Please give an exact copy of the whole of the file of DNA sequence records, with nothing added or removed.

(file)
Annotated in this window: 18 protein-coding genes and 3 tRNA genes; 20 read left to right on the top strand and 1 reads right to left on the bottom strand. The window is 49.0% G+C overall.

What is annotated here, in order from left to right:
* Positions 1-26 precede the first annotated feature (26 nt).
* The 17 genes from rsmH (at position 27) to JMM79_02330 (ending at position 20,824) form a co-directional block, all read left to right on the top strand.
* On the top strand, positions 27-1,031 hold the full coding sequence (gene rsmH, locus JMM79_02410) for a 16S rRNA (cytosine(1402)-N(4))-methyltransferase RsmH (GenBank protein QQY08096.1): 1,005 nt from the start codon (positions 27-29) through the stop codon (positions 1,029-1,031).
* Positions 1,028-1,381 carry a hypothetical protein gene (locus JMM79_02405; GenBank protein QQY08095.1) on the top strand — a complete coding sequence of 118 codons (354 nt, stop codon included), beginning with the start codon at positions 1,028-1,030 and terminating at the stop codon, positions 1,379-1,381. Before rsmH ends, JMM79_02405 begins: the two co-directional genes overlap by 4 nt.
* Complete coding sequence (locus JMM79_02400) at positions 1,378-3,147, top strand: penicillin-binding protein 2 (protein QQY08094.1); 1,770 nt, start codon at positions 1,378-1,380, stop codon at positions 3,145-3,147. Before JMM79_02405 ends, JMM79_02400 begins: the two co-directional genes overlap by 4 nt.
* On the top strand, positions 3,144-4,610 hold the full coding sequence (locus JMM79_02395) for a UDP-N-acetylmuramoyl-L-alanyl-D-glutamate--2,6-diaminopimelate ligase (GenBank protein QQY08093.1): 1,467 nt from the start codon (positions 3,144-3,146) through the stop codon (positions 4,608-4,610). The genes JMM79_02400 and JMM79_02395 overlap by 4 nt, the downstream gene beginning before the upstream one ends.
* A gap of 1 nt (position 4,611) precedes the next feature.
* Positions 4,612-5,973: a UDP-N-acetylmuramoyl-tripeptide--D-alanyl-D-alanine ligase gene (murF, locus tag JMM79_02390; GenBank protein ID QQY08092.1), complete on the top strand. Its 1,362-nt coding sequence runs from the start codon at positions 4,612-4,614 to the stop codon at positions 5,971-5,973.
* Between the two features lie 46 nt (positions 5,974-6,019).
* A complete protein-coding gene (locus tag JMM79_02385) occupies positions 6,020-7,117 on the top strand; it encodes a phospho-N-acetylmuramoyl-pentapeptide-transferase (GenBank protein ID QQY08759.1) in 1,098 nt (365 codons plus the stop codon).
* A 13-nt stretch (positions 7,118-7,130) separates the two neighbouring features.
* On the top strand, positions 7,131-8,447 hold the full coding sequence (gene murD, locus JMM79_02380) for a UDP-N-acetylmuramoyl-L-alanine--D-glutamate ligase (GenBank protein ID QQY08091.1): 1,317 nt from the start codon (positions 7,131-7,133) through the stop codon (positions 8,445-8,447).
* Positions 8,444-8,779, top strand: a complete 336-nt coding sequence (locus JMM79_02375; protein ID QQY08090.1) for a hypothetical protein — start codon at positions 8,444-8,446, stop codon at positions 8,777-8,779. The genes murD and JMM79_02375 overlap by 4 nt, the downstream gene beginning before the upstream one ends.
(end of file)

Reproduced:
Annotated in this window: 18 protein-coding genes and 3 tRNA genes; 20 read left to right on the top strand and 1 reads right to left on the bottom strand. The window is 49.0% G+C overall.

What is annotated here, in order from left to right:
* Positions 1-26 precede the first annotated feature (26 nt).
* The 17 genes from rsmH (at position 27) to JMM79_02330 (ending at position 20,824) form a co-directional block, all read left to right on the top strand.
* On the top strand, positions 27-1,031 hold the full coding sequence (gene rsmH, locus JMM79_02410) for a 16S rRNA (cytosine(1402)-N(4))-methyltransferase RsmH (GenBank protein QQY08096.1): 1,005 nt from the start codon (positions 27-29) through the stop codon (positions 1,029-1,031).
* Positions 1,028-1,381 carry a hypothetical protein gene (locus JMM79_02405; GenBank protein QQY08095.1) on the top strand — a complete coding sequence of 118 codons (354 nt, stop codon included), beginning with the start codon at positions 1,028-1,030 and terminating at the stop codon, positions 1,379-1,381. Before rsmH ends, JMM79_02405 begins: the two co-directional genes overlap by 4 nt.
* Complete coding sequence (locus JMM79_02400) at positions 1,378-3,147, top strand: penicillin-binding protein 2 (protein QQY08094.1); 1,770 nt, start codon at positions 1,378-1,380, stop codon at positions 3,145-3,147. Before JMM79_02405 ends, JMM79_02400 begins: the two co-directional genes overlap by 4 nt.
* On the top strand, positions 3,144-4,610 hold the full coding sequence (locus JMM79_02395) for a UDP-N-acetylmuramoyl-L-alanyl-D-glutamate--2,6-diaminopimelate ligase (GenBank protein QQY08093.1): 1,467 nt from the start codon (positions 3,144-3,146) through the stop codon (positions 4,608-4,610). The genes JMM79_02400 and JMM79_02395 overlap by 4 nt, the downstream gene beginning before the upstream one ends.
* A gap of 1 nt (position 4,611) precedes the next feature.
* Positions 4,612-5,973: a UDP-N-acetylmuramoyl-tripeptide--D-alanyl-D-alanine ligase gene (murF, locus tag JMM79_02390; GenBank protein ID QQY08092.1), complete on the top strand. Its 1,362-nt coding sequence runs from the start codon at positions 4,612-4,614 to the stop codon at positions 5,971-5,973.
* Between the two features lie 46 nt (positions 5,974-6,019).
* A complete protein-coding gene (locus tag JMM79_02385) occupies positions 6,020-7,117 on the top strand; it encodes a phospho-N-acetylmuramoyl-pentapeptide-transferase (GenBank protein ID QQY08759.1) in 1,098 nt (365 codons plus the stop codon).
* A 13-nt stretch (positions 7,118-7,130) separates the two neighbouring features.
* On the top strand, positions 7,131-8,447 hold the full coding sequence (gene murD, locus JMM79_02380) for a UDP-N-acetylmuramoyl-L-alanine--D-glutamate ligase (GenBank protein ID QQY08091.1): 1,317 nt from the start codon (positions 7,131-7,133) through the stop codon (positions 8,445-8,447).
* Positions 8,444-8,779, top strand: a complete 336-nt coding sequence (locus JMM79_02375; protein ID QQY08090.1) for a hypothetical protein — start codon at positions 8,444-8,446, stop codon at positions 8,777-8,779. The genes murD and JMM79_02375 overlap by 4 nt, the downstream gene beginning before the upstream one ends.